Signup date: 06 Feb 2013 at 10:30pm
Last login: 14 Feb 2014 at 3:47pm
Post count: 10
The following is usually a good guide to writing effectively, especially if English is not your first language: The rule of CARROT.
C = Content. Have you addressed the questions and explained your answers fully? E.g. the second question about commitment has not been answered. Also, be specific with your answers – you say you have made findings but how did you make them? Website, Open Day etc.
A = Accuracy. In this case, research and equipment are uncountable nouns (this means you never put them in the plural). I really recommend you get a teacher/parent/friend to proofread your writing.
R = Register. Have you used formal language? E.g. hacking, stuff, contractions such as don’t (write do not) etc.
Range = Have you demonstrated that you can use technical language without going into jargon? I don’t know anything about computing but I imagine “hacking” could be changed for something more technical, you could describe something specific about the “state of the art equipment” that you liked, and you could elaborate on the practical experience you would like.
O = Organisation. Where are your paragraphs? Does what you’re writing flow logically? For example, every time you give a separate reason for wanting to do your course, start another paragraph. 2-3 sentences per paragraph is fine and remember your linking words/connectives e.g. however, furthermore, in addition etc. (Also check your wordcount.)
T = Target Audience. What is the reader going to think after they’ve read your work? Imagine it’s Friday afternoon and this poor reader has read 99 applications which are all roughly the same. Would you sit up and take notice of what you’ve written or roll your eyes and move on to the next one?
Related to this part, I’d also recommend not talking yourself into trouble i.e. don’t say that you haven’t done much practical experience – it’s a reason for the reader not to take you on. It’s enough to say you want to develop it and give some good reasons.
Hope this helps.
Hi mookins! it really varies - I applied to 3 universities. 1 was instant, one took a month and King's College took 6 months. They all said yes so length of waiting time doesn't seem to mean anything. Best of luck!
I'm in the same position and have decided to go part time for the first year (or as long as I can't get funding). There seem to be so many financial advantages, not least the fact that you can do internships while studying, and you can work so you won't need a CDL at all.
It also helps that one of my friends did their PhD part time and submitted in 4 1/2 years while working full time and just doing a couple of hours study in the evening every day. It can be done!
Hi Ian. Thanks for your response. I think you're right so i'll go part time while working and maybe go full time if I manage to secure funding.
I'm starting my PhD in September but managed to miss the university funding deadlines which were in February this year. I'm concerned about the possibility of getting funding after starting my studies. Should I defer and try to get funding over the next year or just go for it and try to get funding along the way?
Hi ninja. Sorry to hear about your situation. I am a teacher and when my students have similar problems to yours we do a few different things:
1 - the best way to learn is to teach. Have you considered doing some coaching/mentoring? When you have to explain something, it really sticks. (also good for extra cash.) If you don't want to teach talk about your project to your friends and family.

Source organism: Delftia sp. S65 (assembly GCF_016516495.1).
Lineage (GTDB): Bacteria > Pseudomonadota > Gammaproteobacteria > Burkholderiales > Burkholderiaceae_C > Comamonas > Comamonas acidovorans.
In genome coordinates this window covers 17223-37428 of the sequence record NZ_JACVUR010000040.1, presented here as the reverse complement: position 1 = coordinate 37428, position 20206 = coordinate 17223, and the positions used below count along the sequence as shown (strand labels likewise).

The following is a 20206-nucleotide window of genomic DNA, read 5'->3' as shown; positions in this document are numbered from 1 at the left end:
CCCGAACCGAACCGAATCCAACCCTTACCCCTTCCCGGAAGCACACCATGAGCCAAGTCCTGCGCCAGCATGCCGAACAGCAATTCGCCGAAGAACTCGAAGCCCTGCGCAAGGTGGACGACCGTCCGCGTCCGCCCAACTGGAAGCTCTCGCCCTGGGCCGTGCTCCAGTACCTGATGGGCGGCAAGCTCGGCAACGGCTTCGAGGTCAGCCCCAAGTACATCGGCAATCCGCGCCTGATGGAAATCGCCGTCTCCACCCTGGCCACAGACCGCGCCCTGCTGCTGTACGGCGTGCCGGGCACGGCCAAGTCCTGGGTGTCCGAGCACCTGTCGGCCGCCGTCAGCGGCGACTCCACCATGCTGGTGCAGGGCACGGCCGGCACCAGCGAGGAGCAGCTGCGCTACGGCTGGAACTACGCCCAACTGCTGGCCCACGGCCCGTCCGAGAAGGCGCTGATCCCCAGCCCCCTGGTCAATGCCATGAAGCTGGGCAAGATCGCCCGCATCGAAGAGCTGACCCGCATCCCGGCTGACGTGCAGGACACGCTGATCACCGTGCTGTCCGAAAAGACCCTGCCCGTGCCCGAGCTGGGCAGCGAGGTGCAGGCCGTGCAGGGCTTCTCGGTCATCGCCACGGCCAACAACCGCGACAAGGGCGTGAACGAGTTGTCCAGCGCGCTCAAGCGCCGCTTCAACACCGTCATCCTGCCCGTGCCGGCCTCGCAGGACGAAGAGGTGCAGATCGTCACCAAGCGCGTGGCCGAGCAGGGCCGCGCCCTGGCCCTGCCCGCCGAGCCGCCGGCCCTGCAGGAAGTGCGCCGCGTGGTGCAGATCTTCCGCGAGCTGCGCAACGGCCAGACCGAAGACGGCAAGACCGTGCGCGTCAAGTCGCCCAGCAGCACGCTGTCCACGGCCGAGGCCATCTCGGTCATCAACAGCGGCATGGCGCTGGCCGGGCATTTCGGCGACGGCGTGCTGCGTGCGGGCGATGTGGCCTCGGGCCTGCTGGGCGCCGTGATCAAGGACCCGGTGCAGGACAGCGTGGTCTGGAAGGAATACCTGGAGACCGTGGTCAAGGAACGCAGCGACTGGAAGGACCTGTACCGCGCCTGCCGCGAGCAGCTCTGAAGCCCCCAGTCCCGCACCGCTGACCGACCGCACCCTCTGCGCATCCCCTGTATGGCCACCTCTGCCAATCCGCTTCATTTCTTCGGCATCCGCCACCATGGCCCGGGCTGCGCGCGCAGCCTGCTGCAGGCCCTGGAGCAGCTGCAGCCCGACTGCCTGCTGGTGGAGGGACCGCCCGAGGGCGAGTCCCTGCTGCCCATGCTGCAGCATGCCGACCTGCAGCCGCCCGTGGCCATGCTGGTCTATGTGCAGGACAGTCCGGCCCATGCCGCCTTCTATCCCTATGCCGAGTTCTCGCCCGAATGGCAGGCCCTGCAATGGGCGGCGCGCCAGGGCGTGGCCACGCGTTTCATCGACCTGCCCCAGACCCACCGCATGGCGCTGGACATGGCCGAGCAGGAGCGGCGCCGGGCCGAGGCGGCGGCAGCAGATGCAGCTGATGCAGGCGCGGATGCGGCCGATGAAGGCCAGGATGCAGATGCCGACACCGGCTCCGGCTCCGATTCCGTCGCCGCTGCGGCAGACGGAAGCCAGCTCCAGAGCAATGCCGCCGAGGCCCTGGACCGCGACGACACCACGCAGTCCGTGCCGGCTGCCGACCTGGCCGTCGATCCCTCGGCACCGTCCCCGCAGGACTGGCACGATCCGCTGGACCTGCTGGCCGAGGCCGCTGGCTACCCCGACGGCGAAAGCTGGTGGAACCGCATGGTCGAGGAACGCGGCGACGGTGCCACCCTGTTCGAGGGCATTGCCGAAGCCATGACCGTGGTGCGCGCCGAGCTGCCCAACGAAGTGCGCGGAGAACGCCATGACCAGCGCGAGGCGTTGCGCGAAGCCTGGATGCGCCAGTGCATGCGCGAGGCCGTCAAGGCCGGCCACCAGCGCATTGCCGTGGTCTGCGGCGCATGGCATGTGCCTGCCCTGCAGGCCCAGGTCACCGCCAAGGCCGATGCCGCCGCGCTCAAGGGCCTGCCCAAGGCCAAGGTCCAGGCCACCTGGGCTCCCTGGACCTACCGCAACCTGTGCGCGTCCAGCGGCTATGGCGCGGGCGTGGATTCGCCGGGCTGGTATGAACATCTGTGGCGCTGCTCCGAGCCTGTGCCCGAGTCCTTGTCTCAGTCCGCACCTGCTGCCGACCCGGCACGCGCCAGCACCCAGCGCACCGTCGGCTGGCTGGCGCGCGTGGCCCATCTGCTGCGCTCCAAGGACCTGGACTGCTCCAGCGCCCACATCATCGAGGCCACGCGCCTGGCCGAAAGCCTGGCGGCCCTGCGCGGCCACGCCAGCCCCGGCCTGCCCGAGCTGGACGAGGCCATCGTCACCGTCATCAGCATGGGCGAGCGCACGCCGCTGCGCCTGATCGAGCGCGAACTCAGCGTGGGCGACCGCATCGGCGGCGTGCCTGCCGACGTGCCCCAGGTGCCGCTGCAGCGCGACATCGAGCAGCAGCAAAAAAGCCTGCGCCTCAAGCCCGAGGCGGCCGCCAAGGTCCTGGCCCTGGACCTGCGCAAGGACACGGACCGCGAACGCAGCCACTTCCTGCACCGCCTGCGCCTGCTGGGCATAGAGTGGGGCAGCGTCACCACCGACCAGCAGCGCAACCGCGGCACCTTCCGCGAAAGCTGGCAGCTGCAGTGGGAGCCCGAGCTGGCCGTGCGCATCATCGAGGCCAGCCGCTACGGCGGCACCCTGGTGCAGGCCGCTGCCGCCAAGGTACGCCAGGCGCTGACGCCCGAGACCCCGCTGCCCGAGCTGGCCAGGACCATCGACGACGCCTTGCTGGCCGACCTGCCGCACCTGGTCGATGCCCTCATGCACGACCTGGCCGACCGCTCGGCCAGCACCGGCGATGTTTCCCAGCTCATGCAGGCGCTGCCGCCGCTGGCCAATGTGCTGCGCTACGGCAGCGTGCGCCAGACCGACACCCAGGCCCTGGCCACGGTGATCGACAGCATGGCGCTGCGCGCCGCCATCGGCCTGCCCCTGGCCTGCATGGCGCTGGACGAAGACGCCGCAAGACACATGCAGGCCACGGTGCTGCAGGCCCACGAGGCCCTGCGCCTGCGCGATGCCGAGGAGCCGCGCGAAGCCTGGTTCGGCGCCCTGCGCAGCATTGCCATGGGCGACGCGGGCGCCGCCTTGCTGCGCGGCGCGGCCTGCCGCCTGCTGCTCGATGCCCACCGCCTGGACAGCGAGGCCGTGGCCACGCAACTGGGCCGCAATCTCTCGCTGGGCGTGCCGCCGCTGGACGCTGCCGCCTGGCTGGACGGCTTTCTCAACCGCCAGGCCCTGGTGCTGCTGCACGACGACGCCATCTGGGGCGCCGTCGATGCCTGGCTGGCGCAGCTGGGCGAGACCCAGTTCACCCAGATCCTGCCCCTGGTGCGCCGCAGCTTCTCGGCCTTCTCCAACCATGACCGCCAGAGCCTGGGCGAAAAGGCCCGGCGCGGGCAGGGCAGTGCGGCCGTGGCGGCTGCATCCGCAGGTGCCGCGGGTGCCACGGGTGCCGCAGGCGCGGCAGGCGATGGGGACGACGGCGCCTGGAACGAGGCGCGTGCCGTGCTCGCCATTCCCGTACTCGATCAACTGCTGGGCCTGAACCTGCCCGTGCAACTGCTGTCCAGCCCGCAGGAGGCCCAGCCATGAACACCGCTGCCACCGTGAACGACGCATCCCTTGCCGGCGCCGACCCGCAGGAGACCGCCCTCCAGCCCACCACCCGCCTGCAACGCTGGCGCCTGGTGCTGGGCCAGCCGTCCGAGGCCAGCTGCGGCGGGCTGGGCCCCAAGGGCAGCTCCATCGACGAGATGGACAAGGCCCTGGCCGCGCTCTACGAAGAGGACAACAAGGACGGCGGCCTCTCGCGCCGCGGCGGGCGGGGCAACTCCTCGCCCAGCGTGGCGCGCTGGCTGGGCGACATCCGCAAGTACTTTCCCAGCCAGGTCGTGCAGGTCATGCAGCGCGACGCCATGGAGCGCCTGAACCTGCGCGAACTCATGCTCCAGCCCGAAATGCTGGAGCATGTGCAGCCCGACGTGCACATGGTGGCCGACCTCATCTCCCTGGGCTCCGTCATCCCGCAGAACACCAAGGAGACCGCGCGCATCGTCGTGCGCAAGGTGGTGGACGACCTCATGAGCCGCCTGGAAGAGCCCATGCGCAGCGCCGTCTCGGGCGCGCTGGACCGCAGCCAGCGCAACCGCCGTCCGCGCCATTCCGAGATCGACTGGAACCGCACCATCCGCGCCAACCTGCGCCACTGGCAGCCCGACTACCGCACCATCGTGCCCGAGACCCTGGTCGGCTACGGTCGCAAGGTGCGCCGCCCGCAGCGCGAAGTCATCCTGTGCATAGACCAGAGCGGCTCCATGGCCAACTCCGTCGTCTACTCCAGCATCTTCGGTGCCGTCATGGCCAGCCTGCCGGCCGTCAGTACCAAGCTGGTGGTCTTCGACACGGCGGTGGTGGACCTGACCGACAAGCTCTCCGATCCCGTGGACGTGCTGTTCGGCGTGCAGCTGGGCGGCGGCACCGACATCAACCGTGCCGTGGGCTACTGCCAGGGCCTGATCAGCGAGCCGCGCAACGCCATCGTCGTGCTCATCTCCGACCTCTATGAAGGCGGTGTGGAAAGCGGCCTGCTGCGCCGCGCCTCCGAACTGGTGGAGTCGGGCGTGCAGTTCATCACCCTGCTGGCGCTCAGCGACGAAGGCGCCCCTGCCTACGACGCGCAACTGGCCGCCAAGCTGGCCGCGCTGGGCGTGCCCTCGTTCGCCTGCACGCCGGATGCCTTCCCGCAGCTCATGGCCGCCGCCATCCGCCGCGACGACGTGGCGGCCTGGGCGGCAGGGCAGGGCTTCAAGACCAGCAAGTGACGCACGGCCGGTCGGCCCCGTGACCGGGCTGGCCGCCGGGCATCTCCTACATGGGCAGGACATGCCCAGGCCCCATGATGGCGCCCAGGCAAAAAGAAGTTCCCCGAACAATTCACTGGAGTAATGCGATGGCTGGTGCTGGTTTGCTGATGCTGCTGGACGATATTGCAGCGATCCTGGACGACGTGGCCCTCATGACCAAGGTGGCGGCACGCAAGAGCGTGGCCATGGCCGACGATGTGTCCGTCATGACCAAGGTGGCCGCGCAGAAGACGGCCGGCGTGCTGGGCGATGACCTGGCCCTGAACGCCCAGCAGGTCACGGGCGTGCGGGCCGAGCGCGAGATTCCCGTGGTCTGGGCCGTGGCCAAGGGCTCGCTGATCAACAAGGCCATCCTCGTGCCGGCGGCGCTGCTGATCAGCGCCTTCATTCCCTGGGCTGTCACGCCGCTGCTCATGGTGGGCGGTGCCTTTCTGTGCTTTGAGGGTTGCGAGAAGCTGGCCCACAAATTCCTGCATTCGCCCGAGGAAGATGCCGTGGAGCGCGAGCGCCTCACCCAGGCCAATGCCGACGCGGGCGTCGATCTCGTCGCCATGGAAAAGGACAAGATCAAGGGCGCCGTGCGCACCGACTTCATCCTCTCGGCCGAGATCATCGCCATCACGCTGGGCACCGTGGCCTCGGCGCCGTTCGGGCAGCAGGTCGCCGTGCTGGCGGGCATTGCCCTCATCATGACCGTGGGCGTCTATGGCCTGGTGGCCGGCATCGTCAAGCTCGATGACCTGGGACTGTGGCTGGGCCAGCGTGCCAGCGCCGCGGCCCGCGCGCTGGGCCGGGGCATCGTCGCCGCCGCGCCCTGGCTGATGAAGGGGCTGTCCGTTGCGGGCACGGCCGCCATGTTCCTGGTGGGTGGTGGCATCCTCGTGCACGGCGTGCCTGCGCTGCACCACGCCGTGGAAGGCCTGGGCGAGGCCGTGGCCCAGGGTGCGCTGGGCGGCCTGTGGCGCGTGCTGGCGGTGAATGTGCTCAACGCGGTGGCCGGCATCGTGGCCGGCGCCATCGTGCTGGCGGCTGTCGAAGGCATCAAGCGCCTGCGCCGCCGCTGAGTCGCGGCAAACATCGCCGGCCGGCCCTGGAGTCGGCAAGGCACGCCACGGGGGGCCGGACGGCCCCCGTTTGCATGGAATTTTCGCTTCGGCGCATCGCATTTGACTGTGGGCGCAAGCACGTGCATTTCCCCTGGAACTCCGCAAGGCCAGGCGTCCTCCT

2 - most people don't learn well by reading, they learn by doing. Make cards to match up, play pelmanism with connected concepts, use physical objects to represent things.
3 - brainstorm. Despite what you think, it sounds like you know quite a lot. Do this without reading anything first because you might surprise yourself. Choose specific topics to begin with otherwise you'll go blank. (if someone says "tell me a joke" it's impossible but if someone says "tell me a joke about pirates" it's easier - why are pirates called pirates? because they arrr.)
Keep going! Good luck!
I will be starting a PhD in October but it's unfunded and I, not being a millionaire, will need to work at least 25 hours a week to keep myself in gin and other necessaries, leaving an absolute maximum of 35 hours to study per week. How long do you spend studying per week aand do you include things like conferences and publishing in journals in this time? Should I change my application to part time?
Hi majar. It sounds as though your work is still valid because you've tested your hypotheses thoroughly enough to discover that they weren't correct. Does anyone else propose the same hypotheses? It seems that you have 2 options: 1) use your new analysis to compare what you originally thought and what you've now discovered explaining your reasons or 2) find others who proposed your original hypotheses and explain why they are mistaken. Above all, you really need to see your supervisor - this is what they're there for. Good luck!
Thanks for the advice everyone. I did go back.and revise my structure leading to a couple of offers (unfunded but I'm going to work) so hope to start in October!
I am trying to apply for a PhD but am having some problems. I was given the advice of sending a brief synopsis of my research to various professors (potential supervisors) to get their advice/ask about their research interests and start a dialogue but have been universally told by them to apply first and then they'll consider what I have to say. So I have now submitted some applications and am being told that I should have asked for help because they're not right. What's going on? Have I missed something?
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